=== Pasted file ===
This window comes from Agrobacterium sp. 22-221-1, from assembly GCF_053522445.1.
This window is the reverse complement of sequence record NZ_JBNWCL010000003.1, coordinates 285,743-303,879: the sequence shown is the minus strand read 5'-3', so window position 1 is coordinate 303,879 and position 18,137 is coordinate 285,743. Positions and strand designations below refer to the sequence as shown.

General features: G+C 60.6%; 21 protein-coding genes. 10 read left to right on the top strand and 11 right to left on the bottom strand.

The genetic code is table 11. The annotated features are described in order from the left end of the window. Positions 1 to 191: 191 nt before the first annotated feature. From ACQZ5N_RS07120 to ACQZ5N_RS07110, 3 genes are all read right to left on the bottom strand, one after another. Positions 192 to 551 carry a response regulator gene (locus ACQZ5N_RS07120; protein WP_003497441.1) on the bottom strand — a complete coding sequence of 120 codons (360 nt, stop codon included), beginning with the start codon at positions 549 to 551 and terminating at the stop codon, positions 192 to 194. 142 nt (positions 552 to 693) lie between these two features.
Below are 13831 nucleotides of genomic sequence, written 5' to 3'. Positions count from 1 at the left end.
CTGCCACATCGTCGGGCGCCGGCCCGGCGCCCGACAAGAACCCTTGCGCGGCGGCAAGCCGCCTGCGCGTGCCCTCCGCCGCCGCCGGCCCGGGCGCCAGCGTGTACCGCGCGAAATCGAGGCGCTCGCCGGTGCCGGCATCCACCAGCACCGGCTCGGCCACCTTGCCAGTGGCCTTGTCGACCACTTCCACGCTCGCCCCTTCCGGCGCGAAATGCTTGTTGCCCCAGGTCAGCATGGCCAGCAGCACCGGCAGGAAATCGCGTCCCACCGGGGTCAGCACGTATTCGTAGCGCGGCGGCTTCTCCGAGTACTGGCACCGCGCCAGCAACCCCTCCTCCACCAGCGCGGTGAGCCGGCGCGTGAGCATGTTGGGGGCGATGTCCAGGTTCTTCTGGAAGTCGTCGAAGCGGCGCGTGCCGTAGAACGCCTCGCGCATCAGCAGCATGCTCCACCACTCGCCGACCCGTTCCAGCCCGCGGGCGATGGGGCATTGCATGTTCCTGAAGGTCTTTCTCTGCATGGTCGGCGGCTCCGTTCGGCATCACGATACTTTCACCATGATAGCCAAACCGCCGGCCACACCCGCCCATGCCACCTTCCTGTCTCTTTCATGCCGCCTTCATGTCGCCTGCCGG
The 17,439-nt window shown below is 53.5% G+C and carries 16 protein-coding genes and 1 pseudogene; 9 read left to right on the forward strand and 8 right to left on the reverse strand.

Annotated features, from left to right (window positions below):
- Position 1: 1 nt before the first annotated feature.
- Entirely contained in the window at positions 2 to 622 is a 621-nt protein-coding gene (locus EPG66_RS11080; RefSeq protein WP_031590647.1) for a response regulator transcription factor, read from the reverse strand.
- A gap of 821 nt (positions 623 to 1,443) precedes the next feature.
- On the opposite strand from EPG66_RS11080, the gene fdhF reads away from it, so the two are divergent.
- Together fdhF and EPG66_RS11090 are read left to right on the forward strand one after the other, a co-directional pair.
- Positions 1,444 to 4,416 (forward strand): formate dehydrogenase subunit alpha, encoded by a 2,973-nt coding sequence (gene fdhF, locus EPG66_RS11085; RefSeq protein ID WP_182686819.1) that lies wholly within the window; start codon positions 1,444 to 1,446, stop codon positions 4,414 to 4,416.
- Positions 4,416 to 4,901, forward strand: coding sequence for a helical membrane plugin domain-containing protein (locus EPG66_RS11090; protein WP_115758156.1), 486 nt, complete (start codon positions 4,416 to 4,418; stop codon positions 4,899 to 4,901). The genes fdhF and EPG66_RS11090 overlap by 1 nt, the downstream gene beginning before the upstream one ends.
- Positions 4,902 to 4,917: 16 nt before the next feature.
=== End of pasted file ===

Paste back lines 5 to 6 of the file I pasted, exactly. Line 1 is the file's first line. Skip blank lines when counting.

Below are 13831 nucleotides of genomic sequence, written 5' to 3'. Positions count from 1 at the left end.
CTGCCACATCGTCGGGCGCCGGCCCGGCGCCCGACAAGAACCCTTGCGCGGCGGCAAGCCGCCTGCGCGTGCCCTCCGCCGCCGCCGGCCCGGGCGCCAGCGTGTACCGCGCGAAATCGAGGCGCTCGCCGGTGCCGGCATCCACCAGCACCGGCTCGGCCACCTTGCCAGTGGCCTTGTCGACCACTTCCACGCTCGCCCCTTCCGGCGCGAAATGCTTGTTGCCCCAGGTCAGCATGGCCAGCAGCACCGGCAGGAAATCGCGTCCCACCGGGGTCAGCACGTATTCGTAGCGCGGCGGCTTCTCCGAGTACTGGCACCGCGCCAGCAACCCCTCCTCCACCAGCGCGGTGAGCCGGCGCGTGAGCATGTTGGGGGCGATGTCCAGGTTCTTCTGGAAGTCGTCGAAGCGGCGCGTGCCGTAGAACGCCTCGCGCATCAGCAGCATGCTCCACCACTCGCCGACCCGTTCCAGCCCGCGGGCGATGGGGCATTGCATGTTCCTGAAGGTCTTTCTCTGCATGGTCGGCGGCTCCGTTCGGCATCACGATACTTTCACCATGATAGCCAAACCGCCGGCCACACCCGCCCATGCCACCTTCCTGTCTCTTTCATGCCGCCTTCATGTCGCCTGCCGG